The Time of Quarantine by Katharine Haake
reviewed by Seamus Sweeney
The post-apocalyptic, dystopian novel has become one the most respectable speculative tropes for mainstream literary types to
dabble in, without risking the snobbish ire that can be turned by critics on anything that even hints of sci-fi.
There are various reasons for this. The apocalyptic strain in Western thought is strong, and one that persists even if
the explicitly religious element declines (some might say it gets even stronger).
Among the Hidden by Margaret Peterson Haddix
reviewed by Chris Donner
Luke, the illegal third son, must hide to avoid being caught by
the Population Police. He discovers a counterpart named Jen who
lives in a neighboring house. What starts out slow and a bit dull
suddenly jumps into life with a pop of the clutch and the catch of the gears.
The Time Machine: A Sequel by David Haden
reviewed by Richard A. Lupoff
Herbert George Wells (1866-1946) was certainly not the first science fiction writer. Scholars quarrel
endlessly over that puzzle, arguing passionately for Jules Verne (1828-1905), Mary Wollstonecraft
Shelley (1797-1851) or even dear old Lucian of Samosata (120-180).
The Dead Fathers Club by Matt Haig
an audiobook review by Sarah Trowbridge
Suppose that Hamlet were an 11-year-old modern-day English boy, and his late father not the King of Denmark but
the owner of a pub in Newark-on-Trent. That is the starting point of this refreshing novel that is part ghost story,
part coming-of-age tale. Paying homage to Shakespeare's masterpiece throughout, Matt Haig nevertheless has created a
story all his own.
The Flying Sorcerers edited by Peter Haining
reviewed by Georges T. Dodds
The editor has collected a stellar cast of writers, some fairly
recent, some long dead, so that while not every tale will appeal to all tastes, everyone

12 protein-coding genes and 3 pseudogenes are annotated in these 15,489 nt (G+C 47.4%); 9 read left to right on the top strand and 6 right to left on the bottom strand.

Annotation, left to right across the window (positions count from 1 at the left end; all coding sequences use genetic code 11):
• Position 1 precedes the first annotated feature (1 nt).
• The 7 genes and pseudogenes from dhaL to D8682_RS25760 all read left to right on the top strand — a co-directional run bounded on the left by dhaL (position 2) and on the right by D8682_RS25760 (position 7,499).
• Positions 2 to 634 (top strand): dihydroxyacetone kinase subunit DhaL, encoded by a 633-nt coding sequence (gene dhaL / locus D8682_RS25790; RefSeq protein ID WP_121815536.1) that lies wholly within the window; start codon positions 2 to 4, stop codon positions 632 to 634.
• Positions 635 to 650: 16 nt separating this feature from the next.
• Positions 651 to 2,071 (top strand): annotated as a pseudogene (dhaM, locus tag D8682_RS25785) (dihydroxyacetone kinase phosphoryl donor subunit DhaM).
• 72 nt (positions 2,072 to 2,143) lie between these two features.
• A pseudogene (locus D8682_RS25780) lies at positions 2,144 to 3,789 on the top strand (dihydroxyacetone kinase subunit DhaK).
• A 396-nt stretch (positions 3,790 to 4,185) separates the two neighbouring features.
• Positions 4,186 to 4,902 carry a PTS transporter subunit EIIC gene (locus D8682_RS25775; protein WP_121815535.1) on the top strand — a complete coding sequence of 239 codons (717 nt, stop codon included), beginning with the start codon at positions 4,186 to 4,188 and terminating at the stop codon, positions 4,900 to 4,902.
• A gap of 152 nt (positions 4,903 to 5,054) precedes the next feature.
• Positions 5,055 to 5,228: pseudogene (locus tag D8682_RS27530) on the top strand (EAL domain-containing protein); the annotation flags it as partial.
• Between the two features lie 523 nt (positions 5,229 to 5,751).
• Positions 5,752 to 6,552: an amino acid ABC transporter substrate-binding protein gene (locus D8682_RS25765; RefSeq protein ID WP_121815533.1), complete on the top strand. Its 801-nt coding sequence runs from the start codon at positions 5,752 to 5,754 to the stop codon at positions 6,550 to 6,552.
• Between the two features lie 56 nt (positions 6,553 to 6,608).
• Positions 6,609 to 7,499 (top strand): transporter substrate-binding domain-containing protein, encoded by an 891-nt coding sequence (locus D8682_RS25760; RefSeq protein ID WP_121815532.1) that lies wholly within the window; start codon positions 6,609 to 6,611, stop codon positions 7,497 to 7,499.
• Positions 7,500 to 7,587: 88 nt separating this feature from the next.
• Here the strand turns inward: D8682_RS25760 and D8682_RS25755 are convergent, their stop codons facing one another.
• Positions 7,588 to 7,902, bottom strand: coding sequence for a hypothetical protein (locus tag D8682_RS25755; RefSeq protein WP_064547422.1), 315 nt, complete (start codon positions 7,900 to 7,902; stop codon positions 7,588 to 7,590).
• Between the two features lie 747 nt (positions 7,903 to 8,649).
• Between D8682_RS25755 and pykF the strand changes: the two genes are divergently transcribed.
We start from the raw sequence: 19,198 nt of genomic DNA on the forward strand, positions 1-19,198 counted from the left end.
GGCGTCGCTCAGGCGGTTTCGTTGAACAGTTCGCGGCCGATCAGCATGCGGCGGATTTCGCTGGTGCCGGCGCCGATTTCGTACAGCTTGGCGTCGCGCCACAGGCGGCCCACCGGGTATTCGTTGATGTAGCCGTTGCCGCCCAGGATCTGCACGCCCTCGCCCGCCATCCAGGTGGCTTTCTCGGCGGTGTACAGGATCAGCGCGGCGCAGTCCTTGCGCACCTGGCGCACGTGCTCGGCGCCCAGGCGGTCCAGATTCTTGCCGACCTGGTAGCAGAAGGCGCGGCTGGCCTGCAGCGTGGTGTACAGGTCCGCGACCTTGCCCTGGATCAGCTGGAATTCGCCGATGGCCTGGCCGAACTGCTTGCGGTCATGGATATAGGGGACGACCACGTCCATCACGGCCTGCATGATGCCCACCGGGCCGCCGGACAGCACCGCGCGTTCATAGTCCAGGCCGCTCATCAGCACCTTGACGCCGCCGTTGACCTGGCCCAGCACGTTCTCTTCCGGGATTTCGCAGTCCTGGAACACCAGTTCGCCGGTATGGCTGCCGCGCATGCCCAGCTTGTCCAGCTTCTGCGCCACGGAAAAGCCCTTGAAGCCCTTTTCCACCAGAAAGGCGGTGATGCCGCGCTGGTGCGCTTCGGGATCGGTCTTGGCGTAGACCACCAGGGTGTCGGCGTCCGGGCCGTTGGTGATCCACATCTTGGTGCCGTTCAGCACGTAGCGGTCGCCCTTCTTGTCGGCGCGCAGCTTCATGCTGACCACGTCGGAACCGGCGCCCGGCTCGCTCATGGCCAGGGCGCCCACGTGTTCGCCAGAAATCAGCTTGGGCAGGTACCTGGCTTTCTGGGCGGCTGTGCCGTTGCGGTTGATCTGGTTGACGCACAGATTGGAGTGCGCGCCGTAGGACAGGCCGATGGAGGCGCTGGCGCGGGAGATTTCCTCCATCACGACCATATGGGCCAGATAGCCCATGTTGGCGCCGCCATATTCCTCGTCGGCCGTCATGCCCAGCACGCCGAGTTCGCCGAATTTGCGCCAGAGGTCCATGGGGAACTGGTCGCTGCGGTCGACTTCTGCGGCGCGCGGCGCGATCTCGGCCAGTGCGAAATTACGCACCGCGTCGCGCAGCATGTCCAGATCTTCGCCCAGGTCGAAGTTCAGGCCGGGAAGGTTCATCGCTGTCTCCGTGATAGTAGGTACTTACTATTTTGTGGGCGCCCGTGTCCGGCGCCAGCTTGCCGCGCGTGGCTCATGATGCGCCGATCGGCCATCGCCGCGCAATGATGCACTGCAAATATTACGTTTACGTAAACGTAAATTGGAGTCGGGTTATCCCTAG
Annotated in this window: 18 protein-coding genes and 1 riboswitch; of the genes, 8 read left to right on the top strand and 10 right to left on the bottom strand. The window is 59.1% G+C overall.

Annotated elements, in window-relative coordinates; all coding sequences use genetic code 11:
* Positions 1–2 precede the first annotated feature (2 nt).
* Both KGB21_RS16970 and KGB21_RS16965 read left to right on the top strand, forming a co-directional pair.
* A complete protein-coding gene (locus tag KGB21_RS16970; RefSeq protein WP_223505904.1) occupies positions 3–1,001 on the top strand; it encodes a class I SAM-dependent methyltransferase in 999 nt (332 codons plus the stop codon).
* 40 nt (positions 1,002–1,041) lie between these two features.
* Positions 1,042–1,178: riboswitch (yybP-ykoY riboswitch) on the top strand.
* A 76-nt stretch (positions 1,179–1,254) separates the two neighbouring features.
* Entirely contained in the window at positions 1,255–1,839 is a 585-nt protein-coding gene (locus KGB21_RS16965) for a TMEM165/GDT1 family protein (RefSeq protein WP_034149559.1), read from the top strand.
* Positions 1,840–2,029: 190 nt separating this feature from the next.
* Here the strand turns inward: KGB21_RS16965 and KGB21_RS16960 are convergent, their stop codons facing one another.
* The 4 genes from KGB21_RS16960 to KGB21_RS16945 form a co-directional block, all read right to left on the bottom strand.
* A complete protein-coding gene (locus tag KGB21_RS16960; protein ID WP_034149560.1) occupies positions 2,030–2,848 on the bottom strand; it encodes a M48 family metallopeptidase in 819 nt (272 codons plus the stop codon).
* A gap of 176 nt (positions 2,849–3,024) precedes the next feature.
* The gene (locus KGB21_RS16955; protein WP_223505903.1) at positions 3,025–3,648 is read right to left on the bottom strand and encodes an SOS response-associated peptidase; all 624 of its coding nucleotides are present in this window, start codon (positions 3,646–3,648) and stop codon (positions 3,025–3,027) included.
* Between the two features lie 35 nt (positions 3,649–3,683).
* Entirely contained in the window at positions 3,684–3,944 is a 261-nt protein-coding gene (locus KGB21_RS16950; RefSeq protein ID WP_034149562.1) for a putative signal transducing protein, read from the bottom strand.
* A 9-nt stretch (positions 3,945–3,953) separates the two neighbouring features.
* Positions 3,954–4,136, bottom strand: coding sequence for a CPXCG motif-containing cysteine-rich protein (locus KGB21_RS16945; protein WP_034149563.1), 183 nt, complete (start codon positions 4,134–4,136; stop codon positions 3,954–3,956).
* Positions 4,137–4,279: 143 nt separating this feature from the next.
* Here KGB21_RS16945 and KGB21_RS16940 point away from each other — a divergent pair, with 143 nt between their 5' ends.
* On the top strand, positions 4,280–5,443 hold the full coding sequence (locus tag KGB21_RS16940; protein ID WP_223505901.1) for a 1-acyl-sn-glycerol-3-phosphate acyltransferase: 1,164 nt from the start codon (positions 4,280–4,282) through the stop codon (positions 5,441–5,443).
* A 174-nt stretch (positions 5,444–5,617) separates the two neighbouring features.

should find something to their own taste.
The Wizards of Odd edited by Peter Haining
reviewed by Steven H Silver
Comedy is one of the most difficult things to write. Nevertheless, several
SF writers have incorporated humor into their output over the years. Peter
Haining has collected a handful in this anthology.
Dr. Franklin's Island by Ann Halam
reviewed by Lisa DuMond
Semirah Garson thinks she is ready for the unexpected, but a structured, televised trip to Ecuador with Planet Savers is not the adventure
she's going to get. Before the painfully shy narrator has a chance to try to get comfortable with her fellow Young Conservationists, most
of them are lost in a suspicious air crash. She and Miranda and Arnie find themselves trapped on a deserted island where they must deal
with the elements and each other to survive.
Werewolves of War by D.W. Hall
an audiobook review by Steven Brandt
It's 1938, and America is at war. This is not the war in Europe that we are all familiar
with, however. The United Slav Army, in a surprise attack on the American west coast, quickly gained a large
foothold, encompassing most of California, and massacring the entire population of San Francisco in the
process. The beleaguered American forces are barely hanging on against the overwhelming technology of the
Slavs, but a new secret weapon just might turn the tide.
Werewolf Players Guide edited by Ed Hall and Allison Sturms
reviewed by Alexander von Thorn
This is a must-buy for anybody interested in the Werewolf: the
Apocalypse game. Almost everything in this book is new material, with
little overlap with the core rule book. It's an excellent comprehensive
reference for players, as well as a good broad expansion set for gamemasters.
The Dragon's Tooth by Martin Hall
reviewed by Lisa DuMond
This is the tale of a dragon with a toothache and Mostril, the boy he befriends.
You'll also encouner pirates, shipwrecks, warring countries, and dangerous
seas. When Mostril and Su-Yashi (the captain's dauntless daughter) find
themselves alone and in danger, it's going to take all of the courage and
ingenuity the young pair can muster to rescue themselves and the
The Raw Shark Texts by Steven Hall
reviewed by Seamus Sweeney
Edgar Allen Poe was once described by James Russell Lowell as "three-fifths genius, two-fifths sheer fudge" (and
who reads James Russell Lowell today, one might ask?). It might be a stretch to call any segment of this book